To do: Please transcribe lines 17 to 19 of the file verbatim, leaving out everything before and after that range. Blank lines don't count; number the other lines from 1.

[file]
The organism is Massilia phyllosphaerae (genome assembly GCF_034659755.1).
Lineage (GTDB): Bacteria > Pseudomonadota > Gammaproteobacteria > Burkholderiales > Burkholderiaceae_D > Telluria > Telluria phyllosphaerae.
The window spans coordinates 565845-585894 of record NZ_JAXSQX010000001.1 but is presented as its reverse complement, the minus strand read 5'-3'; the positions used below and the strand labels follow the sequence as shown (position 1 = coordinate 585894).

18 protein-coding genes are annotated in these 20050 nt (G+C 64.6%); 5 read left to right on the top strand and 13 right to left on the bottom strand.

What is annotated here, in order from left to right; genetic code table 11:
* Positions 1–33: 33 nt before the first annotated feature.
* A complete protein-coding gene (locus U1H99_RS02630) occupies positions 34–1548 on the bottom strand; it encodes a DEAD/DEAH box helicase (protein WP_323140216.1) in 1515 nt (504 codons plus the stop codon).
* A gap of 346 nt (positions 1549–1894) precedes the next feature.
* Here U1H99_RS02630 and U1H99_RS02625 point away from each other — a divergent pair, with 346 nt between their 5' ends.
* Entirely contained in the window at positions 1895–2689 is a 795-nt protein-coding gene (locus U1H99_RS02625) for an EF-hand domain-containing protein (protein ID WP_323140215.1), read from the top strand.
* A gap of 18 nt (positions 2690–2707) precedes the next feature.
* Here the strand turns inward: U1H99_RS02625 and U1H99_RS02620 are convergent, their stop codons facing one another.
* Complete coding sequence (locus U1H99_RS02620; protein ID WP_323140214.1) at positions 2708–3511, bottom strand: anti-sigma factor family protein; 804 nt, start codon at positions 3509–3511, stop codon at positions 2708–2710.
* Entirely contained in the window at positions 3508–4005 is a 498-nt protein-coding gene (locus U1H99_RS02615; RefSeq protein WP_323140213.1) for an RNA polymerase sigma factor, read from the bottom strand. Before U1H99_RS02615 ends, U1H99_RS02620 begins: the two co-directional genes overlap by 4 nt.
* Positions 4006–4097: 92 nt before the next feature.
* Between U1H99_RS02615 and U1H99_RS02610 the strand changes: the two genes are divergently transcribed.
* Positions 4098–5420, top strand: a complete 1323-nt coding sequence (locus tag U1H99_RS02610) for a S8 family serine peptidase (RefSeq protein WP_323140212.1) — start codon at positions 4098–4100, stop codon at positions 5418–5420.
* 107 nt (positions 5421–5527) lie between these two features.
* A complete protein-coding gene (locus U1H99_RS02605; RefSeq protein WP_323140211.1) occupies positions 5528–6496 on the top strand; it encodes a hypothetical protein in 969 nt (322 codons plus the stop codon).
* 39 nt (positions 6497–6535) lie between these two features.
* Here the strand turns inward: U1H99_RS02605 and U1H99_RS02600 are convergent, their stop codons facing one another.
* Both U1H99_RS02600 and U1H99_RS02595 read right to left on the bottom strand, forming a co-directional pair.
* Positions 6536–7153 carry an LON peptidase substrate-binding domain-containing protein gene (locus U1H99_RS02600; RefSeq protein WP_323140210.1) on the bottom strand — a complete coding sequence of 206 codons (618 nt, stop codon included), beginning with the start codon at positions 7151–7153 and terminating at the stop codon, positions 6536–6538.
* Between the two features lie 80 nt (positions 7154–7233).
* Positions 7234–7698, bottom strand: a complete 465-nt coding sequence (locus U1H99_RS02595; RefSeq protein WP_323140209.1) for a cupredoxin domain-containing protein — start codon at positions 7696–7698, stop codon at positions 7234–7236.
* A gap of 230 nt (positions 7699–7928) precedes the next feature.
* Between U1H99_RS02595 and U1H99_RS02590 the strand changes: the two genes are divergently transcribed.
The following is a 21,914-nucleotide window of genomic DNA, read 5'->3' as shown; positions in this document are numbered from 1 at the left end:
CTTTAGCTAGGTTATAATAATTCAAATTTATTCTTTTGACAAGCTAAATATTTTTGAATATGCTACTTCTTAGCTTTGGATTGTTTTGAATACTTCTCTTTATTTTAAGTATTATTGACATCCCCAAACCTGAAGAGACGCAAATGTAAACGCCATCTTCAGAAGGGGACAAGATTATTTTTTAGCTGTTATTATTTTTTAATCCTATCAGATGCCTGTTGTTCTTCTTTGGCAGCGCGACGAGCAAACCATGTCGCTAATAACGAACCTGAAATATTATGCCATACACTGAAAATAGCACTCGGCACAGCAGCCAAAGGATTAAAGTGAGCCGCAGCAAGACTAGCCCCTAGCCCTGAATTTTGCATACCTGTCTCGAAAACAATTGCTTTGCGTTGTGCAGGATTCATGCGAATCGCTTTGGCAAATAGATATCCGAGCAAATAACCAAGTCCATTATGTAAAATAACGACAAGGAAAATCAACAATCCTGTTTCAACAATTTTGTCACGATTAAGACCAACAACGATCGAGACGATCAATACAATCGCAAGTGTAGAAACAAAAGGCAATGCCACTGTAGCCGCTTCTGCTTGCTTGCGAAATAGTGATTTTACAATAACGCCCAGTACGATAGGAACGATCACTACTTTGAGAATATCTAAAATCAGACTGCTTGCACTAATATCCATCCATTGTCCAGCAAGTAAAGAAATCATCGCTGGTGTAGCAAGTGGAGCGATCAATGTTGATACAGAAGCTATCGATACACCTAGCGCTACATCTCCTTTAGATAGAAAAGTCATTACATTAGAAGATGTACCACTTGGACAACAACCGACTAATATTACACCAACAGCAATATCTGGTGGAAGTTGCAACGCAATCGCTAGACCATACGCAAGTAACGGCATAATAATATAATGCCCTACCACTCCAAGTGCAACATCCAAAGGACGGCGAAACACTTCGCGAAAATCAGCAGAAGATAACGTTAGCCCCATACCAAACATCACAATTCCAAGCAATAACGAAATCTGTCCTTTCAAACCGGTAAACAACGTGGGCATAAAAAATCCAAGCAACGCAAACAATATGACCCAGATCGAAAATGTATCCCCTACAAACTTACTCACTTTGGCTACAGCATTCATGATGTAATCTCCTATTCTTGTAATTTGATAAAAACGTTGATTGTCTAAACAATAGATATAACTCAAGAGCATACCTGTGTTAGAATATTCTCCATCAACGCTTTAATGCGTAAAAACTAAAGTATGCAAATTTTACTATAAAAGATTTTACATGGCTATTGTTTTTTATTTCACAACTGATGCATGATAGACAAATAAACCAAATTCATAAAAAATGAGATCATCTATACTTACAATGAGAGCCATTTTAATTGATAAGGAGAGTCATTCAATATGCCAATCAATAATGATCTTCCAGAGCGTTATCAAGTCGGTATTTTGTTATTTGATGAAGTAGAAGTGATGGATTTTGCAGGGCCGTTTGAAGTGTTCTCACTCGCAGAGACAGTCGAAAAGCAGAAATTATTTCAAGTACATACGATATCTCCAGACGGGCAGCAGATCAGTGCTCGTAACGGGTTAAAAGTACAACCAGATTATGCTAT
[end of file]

* Positions 4098–5420, top strand: a complete 1323-nt coding sequence (locus tag U1H99_RS02610) for a S8 family serine peptidase (RefSeq protein WP_323140212.1) — start codon at positions 4098–4100, stop codon at positions 5418–5420.
* 107 nt (positions 5421–5527) lie between these two features.
* A complete protein-coding gene (locus U1H99_RS02605; RefSeq protein WP_323140211.1) occupies positions 5528–6496 on the top strand; it encodes a hypothetical protein in 969 nt (322 codons plus the stop codon).